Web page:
The rest of Duke's arsenal, however, is quite unique, especially for the time. There were pipe-bombs, which could be thrown out with one press of the fire button and activated with a second press, making them sort of akin to an early version of Goldeneye's remote mines (and a fun way to set traps for stubborn enemies). Laser tripbombs also made an appearance both as stage hazards and as a secondary enemy trap. These could be attached to almost any surface, and once the laser beam they emitted was crossed, they would detonate, damaging anything nearby. The Freezethrower (pictured above) allowed enemies to be frozen and then shattered with a single kick or gunshot - not terribly useful, but fun. Then there was my personal favorite, the Shrinker, which causes enemies to shrink to a miniscule size and become nearly harmless. Walking up to a shrunken enemy will cause Duke to stomp on it, killing them instantly.
The expansion also added one new weapon, a variant on the Shrinker called the Expander. This does quite the opposite of its cousin - instead of causing an enemy to shrink, it causes them to literally expand to double their normal size and then explode messily, damaging anything else that happens to be nearby. Again, it's not all that useful owing to its low damage output and ammo capacity, but it is amusing.
The usual complement of DOOM-esque powerups are also here - ammo packs, Atomic Health (which allows your health level to exceed its normal maximum) and various pickups that allow you to survive hazardous environments (boots and scuba gear). However, unlike DOOM, some of these can actually be picked up and carried around, utlizing them if and when you need them. For instance, the First Aid kit can restore your health at any time at the press of the "M" key, while the Night Vision goggles can be used to light up dark areas. Steroids multiply a player's movement speed and melee damage (but their effect cannot be stopped early) and the Jetpack actually allows free-range movement throughout the entire stage (to the limit of its fuel supply). Another pretty clever innovation in Duke's favor.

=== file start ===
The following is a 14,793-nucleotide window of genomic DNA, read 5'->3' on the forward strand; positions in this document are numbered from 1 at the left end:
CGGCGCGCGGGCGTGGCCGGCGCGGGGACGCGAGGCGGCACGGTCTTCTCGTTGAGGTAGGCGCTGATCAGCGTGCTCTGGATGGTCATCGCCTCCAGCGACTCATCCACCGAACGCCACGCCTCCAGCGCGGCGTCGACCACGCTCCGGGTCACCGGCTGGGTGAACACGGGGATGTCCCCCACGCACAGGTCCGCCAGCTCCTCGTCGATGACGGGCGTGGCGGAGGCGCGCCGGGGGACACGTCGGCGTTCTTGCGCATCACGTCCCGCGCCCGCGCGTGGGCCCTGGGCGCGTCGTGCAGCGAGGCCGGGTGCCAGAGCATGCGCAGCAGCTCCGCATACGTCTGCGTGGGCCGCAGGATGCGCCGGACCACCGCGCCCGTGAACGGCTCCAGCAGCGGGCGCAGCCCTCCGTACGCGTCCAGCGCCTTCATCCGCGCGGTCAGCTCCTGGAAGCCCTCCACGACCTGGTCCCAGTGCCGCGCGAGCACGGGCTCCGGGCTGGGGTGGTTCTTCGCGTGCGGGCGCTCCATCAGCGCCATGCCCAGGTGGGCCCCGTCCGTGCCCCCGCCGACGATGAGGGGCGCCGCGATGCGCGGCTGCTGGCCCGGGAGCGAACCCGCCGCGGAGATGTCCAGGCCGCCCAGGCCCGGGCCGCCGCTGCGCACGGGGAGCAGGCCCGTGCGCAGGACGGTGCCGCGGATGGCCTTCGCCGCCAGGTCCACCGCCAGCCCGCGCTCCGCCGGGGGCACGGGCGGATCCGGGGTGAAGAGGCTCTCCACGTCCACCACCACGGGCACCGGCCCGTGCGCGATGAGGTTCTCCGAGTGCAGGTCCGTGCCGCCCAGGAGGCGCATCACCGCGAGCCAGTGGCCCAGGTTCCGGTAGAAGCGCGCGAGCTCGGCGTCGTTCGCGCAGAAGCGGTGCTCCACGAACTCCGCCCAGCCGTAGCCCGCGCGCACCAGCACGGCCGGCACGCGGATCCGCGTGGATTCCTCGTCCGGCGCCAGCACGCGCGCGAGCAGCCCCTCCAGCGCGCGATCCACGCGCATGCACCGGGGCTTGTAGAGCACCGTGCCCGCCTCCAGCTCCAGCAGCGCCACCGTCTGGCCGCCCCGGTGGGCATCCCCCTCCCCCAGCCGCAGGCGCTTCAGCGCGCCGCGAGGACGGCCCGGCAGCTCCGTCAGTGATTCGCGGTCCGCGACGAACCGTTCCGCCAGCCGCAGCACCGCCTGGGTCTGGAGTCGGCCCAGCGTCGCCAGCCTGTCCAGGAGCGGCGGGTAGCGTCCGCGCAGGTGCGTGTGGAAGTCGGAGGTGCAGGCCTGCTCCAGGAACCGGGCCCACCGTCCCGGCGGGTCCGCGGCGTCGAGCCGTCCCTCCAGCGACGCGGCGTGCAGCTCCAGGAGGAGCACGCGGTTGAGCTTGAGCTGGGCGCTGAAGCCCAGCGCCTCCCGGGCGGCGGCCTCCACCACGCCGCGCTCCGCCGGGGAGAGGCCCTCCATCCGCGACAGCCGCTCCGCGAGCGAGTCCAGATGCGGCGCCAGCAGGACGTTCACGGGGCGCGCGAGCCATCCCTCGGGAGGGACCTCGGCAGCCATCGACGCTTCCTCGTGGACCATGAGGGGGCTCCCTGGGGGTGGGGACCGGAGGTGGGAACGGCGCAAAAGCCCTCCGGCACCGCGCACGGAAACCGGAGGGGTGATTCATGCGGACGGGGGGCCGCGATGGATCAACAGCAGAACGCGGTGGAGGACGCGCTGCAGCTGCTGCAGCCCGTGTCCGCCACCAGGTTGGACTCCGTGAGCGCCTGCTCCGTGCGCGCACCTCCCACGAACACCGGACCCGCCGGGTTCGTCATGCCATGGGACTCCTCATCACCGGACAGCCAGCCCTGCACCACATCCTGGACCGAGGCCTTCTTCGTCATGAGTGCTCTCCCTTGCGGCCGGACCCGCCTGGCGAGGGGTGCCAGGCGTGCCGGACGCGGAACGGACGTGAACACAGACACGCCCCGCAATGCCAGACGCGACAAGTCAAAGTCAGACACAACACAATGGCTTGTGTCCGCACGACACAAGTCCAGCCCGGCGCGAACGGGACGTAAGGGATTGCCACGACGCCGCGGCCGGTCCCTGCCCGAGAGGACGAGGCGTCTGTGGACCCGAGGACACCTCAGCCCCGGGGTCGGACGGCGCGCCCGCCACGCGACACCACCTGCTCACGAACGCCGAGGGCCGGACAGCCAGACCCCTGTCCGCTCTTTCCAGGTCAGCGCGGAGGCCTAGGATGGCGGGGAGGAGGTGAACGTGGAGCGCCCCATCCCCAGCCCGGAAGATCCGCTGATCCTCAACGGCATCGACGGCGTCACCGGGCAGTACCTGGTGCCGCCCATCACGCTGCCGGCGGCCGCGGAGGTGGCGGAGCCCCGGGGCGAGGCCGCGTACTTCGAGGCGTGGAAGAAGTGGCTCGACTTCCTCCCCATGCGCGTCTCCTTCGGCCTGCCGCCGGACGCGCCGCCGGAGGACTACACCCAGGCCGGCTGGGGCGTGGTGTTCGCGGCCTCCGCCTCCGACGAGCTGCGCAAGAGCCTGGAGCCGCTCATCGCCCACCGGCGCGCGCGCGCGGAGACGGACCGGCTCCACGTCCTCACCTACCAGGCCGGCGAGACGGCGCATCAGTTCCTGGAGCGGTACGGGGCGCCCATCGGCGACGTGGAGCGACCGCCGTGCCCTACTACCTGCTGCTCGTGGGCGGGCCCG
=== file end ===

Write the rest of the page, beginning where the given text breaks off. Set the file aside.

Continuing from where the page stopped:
The enemies are just as varied in design and tactics as your weapons are, of course. You've got your basic grunts in the lizard soldiers and pig cops (with uniforms that say "LARD"... har har), as well as variants on these armed with teleporters and flying cars that move quickly throughout the stage, respectively. The expansion also adds a second variant on the Pig Cop that drives an armored vehicle decked out with machine guns. They're very hardy and tough to take down, but they can be instantly destroyed if you manage to sneak up on one and activate the self-destruct switch on its back.
Other enemies include octobrains (flying three-eyed monsters that fire psionic shockwaves), Assault Commanders (lizardmen with machine guns), Sentry Drones (annoying little robots that fly up to you and explode, doing heavy damage) and most annoyingly of all, Protozoid Slimers. These little things hatch out of eggs, then slowly ooze toward Duke - if they manage to get up close to him, they'll climb up onto you and bite your face, not only blocking your view but steadily draining your health as long as they remain detached. Firing any weapon will detach and destroy them, but if you're out of ammo you're kind of screwed...
Each of the four episodes also concludes with a unique boss battle, and these guys are no joke. The first one up is the Battlelord, a terrifying gigantic lizard trooper sporting a minigun that also fires a constant barrage of explosive mortars in your direction. It's also the fastest monster in the game, so outrunning it isn't an option. Basically, your only chance is to keep moving, fire on it with everything at your disposal and hope it goes down before you do...